The Corner

Politics & Policy

Cracked Krystal Ball

Activist Krystal Ball. (Photo: Wikimedia Commons)

I think everyone has gotten a little exhausted with the debate over trade and tariffs — or maybe it’s just me. I’ve certainly had my say. But sometimes someone says something so dumb that you feel compelled to reply. Enter Krystal Ball. Under the headline “I hate Trump, but I love these tariffs,” the liberal activist* writes:

Republicans are supposed to be the party of free trade, so it isn’t a complete surprise that they discovered a principle of some kind hidden in the wreckage of their party. Democrats, on the other hand, are so obsessed with opposing Trump at every turn that they can’t even stop to think for a moment about what might be good for working-class people — the constituency that they are supposed to represent.

Before you go shouting about my macroeconomic illiteracy or the Smoot-Hawley tariffs of the 1930s, or, in the words of Paul Krugman, the “very salutary” effect of the world trading system, let me remind you of something. Donald Trump is president. And Donald Trump is president because we have gutted the working class of this country and had corporate America so co-opt the machinery of government that there is never a win for the blue-collar worker. Never.

Where to begin? If she had written that blue-collar workers haven’t benefited enough or that that they “feel” like they never get a win, that would be one thing. But the idea that blue-collar workers never win because of our corrupt economic system is populist blather.

This sort of piffle is usually pegged to trends that begin in the early 1970s and is often associated with trade and globalization.

Well, since 1970, household income has risen in tandem with trade deficits.

The American family is more prosperous. The average American worker has a longer life expectancy, more leisure time, and a level of material prosperity that cannot be fully captured in economic statistics. In the 1970s, blue-collar workers, like all Americans, had a fraction of the consumer choices they have today. The environment, including the rivers and lakes used by many blue-collar workers, was much dirtier. Factories are safer, as are our cars. Spend 20 minutes poking around HumanProgress.org for all the good news you can stomach.

Part of the problem is that many of the benefits we’ve experienced over the last half century (or century or three centuries) are so diffused and democratic that they seem invisible to us. Meanwhile, the costs always seem concentrated. Certain industries and interests have suffered. Candlemakers got the shaft with the invention of the light bulb, but the net benefits were enormous. Free trade increases the net benefits but it concentrates the costs. Ball claims to understand this — she just thinks it doesn’t matter because blue-collar workers need to have some wins.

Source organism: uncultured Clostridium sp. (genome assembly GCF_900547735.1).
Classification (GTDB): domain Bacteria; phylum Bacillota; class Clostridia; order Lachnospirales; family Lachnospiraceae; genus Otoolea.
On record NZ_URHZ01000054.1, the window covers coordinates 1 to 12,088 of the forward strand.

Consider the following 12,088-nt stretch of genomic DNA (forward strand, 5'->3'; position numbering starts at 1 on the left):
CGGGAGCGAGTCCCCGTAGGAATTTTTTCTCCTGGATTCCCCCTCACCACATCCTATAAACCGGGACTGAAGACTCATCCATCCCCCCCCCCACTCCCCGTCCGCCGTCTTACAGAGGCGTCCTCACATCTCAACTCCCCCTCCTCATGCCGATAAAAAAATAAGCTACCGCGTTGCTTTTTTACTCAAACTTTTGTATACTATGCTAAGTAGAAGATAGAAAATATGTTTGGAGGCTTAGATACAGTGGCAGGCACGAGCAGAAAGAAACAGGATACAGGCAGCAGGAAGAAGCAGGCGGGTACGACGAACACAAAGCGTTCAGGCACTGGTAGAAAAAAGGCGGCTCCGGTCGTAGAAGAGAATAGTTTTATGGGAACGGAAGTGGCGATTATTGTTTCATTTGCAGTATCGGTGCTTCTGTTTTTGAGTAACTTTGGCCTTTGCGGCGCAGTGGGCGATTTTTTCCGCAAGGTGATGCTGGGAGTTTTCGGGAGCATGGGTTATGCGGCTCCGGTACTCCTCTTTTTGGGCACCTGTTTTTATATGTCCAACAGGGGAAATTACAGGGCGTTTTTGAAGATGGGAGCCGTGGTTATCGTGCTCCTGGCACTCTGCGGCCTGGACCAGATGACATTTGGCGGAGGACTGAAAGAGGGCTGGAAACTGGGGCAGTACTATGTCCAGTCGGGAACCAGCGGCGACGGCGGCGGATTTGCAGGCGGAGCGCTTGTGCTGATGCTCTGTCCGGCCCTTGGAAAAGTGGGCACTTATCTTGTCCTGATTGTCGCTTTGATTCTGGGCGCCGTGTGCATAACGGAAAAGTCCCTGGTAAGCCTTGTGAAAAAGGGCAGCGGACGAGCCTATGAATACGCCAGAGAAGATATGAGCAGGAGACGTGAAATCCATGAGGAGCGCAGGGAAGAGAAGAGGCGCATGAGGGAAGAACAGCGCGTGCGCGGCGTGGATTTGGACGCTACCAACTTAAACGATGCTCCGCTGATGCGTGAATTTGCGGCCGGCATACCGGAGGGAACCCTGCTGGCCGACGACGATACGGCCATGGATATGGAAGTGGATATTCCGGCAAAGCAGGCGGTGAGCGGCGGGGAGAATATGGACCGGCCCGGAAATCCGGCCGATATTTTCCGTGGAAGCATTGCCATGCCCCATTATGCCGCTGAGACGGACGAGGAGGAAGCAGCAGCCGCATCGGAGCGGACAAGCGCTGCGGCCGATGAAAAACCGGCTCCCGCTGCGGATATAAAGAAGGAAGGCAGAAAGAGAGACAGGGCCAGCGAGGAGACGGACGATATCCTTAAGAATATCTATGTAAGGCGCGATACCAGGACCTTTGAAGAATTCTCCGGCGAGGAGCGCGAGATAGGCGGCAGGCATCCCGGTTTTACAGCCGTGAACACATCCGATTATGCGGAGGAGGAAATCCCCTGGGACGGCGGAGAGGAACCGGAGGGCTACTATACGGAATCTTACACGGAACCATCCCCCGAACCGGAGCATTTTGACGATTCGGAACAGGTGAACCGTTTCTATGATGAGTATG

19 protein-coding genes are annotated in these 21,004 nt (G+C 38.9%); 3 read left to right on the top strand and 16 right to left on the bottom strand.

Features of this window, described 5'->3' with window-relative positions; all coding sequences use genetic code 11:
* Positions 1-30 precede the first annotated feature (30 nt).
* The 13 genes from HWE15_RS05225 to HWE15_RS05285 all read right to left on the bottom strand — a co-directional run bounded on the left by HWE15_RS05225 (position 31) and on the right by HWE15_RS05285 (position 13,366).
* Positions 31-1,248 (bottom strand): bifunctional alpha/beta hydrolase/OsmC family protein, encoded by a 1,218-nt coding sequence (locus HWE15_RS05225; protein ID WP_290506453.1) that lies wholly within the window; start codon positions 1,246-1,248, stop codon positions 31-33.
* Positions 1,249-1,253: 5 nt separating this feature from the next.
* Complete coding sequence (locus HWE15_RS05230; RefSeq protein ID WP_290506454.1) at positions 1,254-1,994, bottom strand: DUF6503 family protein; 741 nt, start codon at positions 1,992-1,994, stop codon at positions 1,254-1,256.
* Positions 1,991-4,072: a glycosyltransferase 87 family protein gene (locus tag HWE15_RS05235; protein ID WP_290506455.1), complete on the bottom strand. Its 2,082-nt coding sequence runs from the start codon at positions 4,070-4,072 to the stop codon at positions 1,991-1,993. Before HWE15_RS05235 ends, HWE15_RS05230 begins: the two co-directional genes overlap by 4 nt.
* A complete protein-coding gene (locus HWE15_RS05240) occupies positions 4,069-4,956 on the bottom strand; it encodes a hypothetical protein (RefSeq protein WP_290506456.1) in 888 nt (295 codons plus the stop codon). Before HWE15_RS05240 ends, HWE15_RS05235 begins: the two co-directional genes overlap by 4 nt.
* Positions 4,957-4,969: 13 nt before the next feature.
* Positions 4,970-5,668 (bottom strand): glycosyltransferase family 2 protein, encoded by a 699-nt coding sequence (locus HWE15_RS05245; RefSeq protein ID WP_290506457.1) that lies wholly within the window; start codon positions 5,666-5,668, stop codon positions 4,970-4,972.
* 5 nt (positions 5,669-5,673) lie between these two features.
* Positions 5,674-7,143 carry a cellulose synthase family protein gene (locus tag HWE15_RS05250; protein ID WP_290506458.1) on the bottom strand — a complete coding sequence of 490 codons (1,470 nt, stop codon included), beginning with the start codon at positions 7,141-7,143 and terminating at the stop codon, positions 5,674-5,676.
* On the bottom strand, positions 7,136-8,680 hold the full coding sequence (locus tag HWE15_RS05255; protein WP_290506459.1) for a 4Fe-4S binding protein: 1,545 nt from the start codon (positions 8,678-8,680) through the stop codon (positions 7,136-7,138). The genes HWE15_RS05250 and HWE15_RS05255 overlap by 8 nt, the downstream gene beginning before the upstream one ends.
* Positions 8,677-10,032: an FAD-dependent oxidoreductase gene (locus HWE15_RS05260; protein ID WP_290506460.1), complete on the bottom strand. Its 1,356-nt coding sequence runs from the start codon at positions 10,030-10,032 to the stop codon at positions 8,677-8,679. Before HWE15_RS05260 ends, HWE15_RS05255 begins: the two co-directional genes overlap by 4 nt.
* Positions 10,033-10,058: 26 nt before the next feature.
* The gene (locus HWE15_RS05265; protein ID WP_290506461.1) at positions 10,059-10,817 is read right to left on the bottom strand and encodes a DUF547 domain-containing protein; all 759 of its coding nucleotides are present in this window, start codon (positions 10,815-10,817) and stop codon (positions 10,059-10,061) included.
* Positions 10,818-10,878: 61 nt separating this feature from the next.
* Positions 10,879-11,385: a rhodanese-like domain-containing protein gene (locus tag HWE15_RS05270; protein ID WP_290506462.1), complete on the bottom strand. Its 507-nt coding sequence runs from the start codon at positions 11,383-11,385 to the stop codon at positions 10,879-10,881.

The funniest thing about this claim is that Ball is throwing the bulk of the Democratic party’s legacy under the bus in order to support a policy she admits is bad on the merits. After all, if blue-collar workers never win, then everything the Democrats have done in the name of workers for the last 50 years was meaningless wheel-spinning. It’s not my job to defend every Democrat-led initiative aimed at workers over the last five decades. But maybe it should be Ball’s?

Indeed, maybe if liberals such as Ball had not spent the last few decades insisting that the plight of working-class Americans was an unending tale of misery and woe at the hands of elites, fewer Democrats would have been inclined to vote for Donald Trump in the first place. After all, Trump simply parroted vast swathes of Democrat rhetoric and promised he would be better at fixing the problems. I mean, if liberals are going to insist that Democratic Congresses and presidents never deliver wins for working-class voters, why should those voters support the Democrats? In other words, when irresponsible politicians constantly tell Americans they are getting screwed by the system while filling them with class resentment, there’s the danger that voters will believe them.

* In an earlier version of this post, I referred to Ball as a “liberal radio host.” I was incorrect, she is a former liberal TV host and will be the liberal co-host of a video series for The Hill. She is also the head of something called The Peoples’ House Project, which recruits Democratic candidates, presumably training them to say that the Democrats have never done anything for blue-collar workers. I regret the error.

Jonah Goldberg, a senior editor of National Review and the author of Suicide of the West, holds the Asness Chair in Applied Liberty at the American Enterprise Institute.

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